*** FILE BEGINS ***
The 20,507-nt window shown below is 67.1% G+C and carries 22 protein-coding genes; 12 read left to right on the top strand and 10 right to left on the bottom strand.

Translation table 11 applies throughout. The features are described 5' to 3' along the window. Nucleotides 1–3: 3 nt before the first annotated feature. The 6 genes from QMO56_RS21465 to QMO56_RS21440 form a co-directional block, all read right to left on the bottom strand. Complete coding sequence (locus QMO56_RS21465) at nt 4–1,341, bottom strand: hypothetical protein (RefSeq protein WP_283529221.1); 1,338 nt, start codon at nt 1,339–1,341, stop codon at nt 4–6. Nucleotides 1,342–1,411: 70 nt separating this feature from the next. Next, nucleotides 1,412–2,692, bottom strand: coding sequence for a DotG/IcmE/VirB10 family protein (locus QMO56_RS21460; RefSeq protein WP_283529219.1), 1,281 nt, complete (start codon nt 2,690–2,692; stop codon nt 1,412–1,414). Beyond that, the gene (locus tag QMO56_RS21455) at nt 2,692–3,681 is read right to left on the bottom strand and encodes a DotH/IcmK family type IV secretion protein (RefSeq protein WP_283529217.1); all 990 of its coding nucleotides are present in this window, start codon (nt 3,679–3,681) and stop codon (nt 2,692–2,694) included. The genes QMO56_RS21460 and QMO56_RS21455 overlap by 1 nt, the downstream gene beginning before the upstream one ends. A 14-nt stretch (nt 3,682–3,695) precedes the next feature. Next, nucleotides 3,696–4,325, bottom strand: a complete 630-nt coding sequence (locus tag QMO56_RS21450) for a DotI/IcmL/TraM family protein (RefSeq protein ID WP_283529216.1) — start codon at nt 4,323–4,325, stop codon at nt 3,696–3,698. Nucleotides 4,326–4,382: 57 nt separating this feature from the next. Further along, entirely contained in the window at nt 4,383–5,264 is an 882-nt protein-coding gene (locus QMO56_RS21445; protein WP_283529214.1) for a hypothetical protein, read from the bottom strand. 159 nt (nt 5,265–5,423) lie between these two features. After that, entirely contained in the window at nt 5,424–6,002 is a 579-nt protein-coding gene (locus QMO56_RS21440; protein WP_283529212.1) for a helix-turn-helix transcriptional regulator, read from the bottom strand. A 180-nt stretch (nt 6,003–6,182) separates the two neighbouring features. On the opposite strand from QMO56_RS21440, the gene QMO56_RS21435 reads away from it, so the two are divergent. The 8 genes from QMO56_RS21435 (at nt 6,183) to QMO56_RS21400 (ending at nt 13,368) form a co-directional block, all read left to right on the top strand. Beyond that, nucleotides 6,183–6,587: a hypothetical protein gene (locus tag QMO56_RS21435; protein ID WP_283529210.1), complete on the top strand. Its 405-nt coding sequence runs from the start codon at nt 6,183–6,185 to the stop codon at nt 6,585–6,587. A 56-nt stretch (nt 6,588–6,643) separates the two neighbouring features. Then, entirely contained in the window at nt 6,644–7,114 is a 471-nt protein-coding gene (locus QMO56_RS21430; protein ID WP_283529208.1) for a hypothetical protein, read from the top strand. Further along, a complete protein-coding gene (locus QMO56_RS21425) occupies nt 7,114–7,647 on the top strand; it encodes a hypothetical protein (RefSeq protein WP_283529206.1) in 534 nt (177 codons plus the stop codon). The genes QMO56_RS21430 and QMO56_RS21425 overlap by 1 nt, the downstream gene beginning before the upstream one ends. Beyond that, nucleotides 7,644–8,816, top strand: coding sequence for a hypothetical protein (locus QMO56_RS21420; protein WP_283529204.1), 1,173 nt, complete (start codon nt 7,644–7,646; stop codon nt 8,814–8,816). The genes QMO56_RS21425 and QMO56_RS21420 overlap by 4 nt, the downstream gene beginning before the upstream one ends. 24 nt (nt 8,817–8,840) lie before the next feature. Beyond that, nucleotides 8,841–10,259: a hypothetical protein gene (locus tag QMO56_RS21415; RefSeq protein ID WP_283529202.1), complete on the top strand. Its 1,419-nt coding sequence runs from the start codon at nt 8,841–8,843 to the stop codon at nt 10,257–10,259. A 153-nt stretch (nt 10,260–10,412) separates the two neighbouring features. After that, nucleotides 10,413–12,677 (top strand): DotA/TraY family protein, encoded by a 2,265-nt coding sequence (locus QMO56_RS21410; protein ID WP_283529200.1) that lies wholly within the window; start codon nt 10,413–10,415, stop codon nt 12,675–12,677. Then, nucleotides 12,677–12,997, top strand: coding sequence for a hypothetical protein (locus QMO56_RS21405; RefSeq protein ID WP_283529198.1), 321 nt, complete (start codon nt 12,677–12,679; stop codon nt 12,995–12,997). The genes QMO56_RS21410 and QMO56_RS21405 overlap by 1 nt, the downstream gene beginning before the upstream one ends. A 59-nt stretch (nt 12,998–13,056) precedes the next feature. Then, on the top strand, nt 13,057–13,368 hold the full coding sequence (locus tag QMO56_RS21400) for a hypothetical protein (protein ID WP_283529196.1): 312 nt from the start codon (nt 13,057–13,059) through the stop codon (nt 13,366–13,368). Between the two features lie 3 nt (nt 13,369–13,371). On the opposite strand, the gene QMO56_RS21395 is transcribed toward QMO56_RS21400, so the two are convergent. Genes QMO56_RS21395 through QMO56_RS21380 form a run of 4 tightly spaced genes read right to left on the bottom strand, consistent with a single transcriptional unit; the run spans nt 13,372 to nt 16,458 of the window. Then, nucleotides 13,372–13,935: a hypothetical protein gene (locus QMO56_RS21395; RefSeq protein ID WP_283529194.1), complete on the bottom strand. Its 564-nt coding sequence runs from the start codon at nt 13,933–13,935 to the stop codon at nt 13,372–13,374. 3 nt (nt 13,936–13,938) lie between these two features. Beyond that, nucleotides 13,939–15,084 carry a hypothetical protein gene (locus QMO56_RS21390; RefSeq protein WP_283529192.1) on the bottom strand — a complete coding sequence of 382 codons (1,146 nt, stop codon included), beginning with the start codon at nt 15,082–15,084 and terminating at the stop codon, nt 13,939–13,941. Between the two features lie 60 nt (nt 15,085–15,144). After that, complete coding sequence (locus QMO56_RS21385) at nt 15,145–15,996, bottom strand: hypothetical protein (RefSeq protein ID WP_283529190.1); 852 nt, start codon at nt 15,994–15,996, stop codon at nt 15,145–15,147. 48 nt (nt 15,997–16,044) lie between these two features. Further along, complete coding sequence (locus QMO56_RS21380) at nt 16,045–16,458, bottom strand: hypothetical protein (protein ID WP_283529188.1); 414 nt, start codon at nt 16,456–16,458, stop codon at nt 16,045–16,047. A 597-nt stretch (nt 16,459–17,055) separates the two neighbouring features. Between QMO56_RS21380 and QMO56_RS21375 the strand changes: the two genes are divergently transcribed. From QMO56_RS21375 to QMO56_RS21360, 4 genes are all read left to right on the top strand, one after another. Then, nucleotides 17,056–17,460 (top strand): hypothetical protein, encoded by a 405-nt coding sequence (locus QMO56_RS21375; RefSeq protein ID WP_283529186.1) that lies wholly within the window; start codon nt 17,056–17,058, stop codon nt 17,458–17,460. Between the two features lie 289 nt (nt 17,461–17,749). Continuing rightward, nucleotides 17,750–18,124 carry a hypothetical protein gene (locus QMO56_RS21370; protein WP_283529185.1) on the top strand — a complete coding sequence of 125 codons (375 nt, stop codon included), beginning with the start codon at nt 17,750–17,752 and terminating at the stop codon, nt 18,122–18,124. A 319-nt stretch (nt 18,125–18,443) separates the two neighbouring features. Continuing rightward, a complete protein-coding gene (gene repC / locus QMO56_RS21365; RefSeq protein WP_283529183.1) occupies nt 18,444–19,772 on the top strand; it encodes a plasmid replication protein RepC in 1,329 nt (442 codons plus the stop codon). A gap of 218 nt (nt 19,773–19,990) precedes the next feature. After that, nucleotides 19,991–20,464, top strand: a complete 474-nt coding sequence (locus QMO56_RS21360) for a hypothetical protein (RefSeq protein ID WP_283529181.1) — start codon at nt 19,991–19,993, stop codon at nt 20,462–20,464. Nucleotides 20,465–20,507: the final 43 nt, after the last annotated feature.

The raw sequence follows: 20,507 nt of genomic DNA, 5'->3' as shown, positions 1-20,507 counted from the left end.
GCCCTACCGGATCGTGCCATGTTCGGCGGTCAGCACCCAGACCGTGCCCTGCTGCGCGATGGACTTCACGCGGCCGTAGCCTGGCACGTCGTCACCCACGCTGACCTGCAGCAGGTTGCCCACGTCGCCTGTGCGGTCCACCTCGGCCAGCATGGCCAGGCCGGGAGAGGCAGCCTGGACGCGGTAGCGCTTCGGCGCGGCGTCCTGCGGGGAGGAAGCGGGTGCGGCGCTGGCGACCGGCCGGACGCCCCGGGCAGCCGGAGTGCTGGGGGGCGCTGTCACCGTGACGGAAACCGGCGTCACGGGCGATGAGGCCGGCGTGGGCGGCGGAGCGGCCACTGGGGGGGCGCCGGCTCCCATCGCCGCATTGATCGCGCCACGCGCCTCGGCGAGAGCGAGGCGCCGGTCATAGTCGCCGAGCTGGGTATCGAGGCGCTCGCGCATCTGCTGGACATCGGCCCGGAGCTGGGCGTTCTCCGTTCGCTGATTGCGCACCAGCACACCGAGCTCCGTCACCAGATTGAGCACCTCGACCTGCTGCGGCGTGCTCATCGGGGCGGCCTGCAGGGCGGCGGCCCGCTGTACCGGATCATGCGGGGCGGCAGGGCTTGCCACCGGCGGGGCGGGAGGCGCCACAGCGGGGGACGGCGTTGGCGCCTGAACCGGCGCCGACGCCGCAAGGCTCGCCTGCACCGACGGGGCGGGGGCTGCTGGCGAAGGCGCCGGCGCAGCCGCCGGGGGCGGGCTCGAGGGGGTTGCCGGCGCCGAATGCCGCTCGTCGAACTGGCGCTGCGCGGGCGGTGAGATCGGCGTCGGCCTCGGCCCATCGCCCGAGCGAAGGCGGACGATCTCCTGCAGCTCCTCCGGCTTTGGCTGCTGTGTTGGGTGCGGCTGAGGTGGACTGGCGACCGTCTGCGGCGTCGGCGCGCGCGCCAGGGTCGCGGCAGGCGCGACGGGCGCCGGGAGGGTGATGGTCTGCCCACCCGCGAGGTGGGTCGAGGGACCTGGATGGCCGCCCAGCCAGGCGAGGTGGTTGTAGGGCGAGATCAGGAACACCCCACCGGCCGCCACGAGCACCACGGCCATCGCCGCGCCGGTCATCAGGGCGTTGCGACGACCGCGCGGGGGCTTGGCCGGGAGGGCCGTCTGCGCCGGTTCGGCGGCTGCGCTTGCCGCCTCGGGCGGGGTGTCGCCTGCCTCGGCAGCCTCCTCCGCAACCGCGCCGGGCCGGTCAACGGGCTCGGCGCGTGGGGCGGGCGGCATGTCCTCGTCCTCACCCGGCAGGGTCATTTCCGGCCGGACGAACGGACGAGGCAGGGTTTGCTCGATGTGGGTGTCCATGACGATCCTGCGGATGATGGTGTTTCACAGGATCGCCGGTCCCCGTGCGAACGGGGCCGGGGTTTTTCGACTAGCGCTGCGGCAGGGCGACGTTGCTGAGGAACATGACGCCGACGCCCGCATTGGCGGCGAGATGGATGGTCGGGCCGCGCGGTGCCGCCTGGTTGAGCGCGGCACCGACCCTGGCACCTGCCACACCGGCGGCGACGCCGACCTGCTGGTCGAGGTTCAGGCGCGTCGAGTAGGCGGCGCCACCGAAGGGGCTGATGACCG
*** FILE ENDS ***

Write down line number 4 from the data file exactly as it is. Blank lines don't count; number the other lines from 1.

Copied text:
GCCCTACCGGATCGTGCCATGTTCGGCGGTCAGCACCCAGACCGTGCCCTGCTGCGCGATGGACTTCACGCGGCCGTAGCCTGGCACGTCGTCACCCACGCTGACCTGCAGCAGGTTGCCCACGTCGCCTGTGCGGTCCACCTCGGCCAGCATGGCCAGGCCGGGAGAGGCAGCCTGGACGCGGTAGCGCTTCGGCGCGGCGTCCTGCGGGGAGGAAGCGGGTGCGGCGCTGGCGACCGGCCGGACGCCCCGGGCAGCCGGAGTGCTGGGGGGCGCTGTCACCGTGACGGAAACCGGCGTCACGGGCGATGAGGCCGGCGTGGGCGGCGGAGCGGCCACTGGGGGGGCGCCGGCTCCCATCGCCGCATTGATCGCGCCACGCGCCTCGGCGAGAGCGAGGCGCCGGTCATAGTCGCCGAGCTGGGTATCGAGGCGCTCGCGCATCTGCTGGACATCGGCCCGGAGCTGGGCGTTCTCCGTTCGCTGATTGCGCACCAGCACACCGAGCTCCGTCACCAGATTGAGCACCTCGACCTGCTGCGGCGTGCTCATCGGGGCGGCCTGCAGGGCGGCGGCCCGCTGTACCGGATCATGCGGGGCGGCAGGGCTTGCCACCGGCGGGGCGGGAGGCGCCACAGCGGGGGACGGCGTTGGCGCCTGAACCGGCGCCGACGCCGCAAGGCTCGCCTGCACCGACGGGGCGGGGGCTGCTGGCGAAGGCGCCGGCGCAGCCGCCGGGGGCGGGCTCGAGGGGGTTGCCGGCGCCGAATGCCGCTCGTCGAACTGGCGCTGCGCGGGCGGTGAGATCGGCGTCGGCCTCGGCCCATCGCCCGAGCGAAGGCGGACGATCTCCTGCAGCTCCTCCGGCTTTGGCTGCTGTGTTGGGTGCGGCTGAGGTGGACTGGCGACCGTCTGCGGCGTCGGCGCGCGCGCCAGGGTCGCGGCAGGCGCGACGGGCGCCGGGAGGGTGATGGTCTGCCCACCCGCGAGGTGGGTCGAGGGACCTGGATGGCCGCCCAGCCAGGCGAGGTGGTTGTAGGGCGAGATCAGGAACACCCCACCGGCCGCCACGAGCACCACGGCCATCGCCGCGCCGGTCATCAGGGCGTTGCGACGACCGCGCGGGGGCTTGGCCGGGAGGGCCGTCTGCGCCGGTTCGGCGGCTGCGCTTGCCGCCTCGGGCGGGGTGTCGCCTGCCTCGGCAGCCTCCTCCGCAACCGCGCCGGGCCGGTCAACGGGCTCGGCGCGTGGGGCGGGCGGCATGTCCTCGTCCTCACCCGGCAGGGTCATTTCCGGCCGGACGAACGGACGAGGCAGGGTTTGCTCGATGTGGGTGTCCATGACGATCCTGCGGATGATGGTGTTTCACAGGATCGCCGGTCCCCGTGCGAACGGGGCCGGGGTTTTTCGACTAGCGCTGCGGCAGGGCGACGTTGCTGAGGAACATGACGCCGACGCCCGCATTGGCGGCGAGATGGATGGTCGGGCCGCGCGGTGCCGCCTGGTTGAGCGCGGCACCGACCCTGGCACCTGCCACACCGGCGGCGACGCCGACCTGCTGGTCGAGGTTCAGGCGCGTCGAGTAGGCGGCGCCACCGAAGGGGCTGATGACCG